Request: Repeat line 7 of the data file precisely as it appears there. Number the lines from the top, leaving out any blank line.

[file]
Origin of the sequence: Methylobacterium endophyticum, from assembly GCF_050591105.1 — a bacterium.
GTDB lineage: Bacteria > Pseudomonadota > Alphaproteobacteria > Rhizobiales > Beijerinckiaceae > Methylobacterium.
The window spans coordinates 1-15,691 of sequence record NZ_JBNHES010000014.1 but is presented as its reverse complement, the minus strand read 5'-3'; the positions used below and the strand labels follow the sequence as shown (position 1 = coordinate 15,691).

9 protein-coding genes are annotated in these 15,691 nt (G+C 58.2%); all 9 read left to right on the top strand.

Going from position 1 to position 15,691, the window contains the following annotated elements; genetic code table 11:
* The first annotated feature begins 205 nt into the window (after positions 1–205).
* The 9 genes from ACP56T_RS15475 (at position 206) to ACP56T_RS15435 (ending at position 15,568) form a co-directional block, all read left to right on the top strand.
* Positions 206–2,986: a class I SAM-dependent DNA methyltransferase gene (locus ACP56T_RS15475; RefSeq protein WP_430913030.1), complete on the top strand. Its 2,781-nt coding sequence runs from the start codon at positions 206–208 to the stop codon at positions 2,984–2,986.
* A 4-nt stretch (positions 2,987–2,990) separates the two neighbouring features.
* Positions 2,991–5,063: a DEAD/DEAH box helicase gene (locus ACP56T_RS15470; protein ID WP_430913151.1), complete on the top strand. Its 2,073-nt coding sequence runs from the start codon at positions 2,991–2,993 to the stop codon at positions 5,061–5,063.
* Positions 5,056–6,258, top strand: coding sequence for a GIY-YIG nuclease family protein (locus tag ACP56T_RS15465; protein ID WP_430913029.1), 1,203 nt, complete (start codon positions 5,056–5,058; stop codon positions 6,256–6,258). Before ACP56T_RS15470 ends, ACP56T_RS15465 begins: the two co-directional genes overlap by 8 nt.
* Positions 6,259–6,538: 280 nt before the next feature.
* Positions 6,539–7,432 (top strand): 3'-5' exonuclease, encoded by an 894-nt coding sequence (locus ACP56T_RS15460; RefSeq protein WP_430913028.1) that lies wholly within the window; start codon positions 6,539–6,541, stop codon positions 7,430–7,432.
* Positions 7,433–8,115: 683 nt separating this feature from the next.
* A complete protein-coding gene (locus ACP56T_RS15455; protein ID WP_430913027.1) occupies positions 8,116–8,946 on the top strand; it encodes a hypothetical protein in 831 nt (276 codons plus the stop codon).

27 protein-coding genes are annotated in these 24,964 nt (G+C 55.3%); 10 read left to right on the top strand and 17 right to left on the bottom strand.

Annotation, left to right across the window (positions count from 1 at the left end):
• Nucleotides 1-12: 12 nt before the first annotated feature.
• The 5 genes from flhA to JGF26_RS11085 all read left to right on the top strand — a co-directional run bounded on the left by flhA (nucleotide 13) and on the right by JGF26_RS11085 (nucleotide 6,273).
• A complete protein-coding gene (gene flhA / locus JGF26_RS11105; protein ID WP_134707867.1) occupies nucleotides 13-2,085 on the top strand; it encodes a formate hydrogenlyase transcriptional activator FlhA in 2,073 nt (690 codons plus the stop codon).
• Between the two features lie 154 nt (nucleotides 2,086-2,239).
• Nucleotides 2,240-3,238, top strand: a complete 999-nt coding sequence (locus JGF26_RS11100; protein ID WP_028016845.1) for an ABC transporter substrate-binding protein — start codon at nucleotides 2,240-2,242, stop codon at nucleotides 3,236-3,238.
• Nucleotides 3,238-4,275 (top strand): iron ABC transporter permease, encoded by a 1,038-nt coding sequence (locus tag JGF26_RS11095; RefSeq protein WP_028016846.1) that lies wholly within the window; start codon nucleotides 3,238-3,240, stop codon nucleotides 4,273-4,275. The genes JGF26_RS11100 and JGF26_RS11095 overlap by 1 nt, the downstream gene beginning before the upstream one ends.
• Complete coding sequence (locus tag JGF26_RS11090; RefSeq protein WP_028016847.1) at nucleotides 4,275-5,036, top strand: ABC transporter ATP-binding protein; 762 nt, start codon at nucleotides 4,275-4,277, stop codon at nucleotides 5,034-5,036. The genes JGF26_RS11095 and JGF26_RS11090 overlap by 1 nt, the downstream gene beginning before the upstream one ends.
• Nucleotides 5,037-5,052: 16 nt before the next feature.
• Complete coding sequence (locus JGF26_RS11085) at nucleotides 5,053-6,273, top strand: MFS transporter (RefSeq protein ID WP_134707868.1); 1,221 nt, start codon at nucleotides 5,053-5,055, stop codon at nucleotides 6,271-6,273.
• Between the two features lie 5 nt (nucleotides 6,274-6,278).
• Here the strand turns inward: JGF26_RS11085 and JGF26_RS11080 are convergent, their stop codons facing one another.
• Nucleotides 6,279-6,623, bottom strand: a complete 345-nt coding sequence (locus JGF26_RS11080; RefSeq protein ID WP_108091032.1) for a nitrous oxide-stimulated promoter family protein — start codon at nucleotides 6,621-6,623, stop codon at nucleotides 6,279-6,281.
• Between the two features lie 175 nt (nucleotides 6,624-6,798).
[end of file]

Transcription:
* The 9 genes from ACP56T_RS15475 (at position 206) to ACP56T_RS15435 (ending at position 15,568) form a co-directional block, all read left to right on the top strand.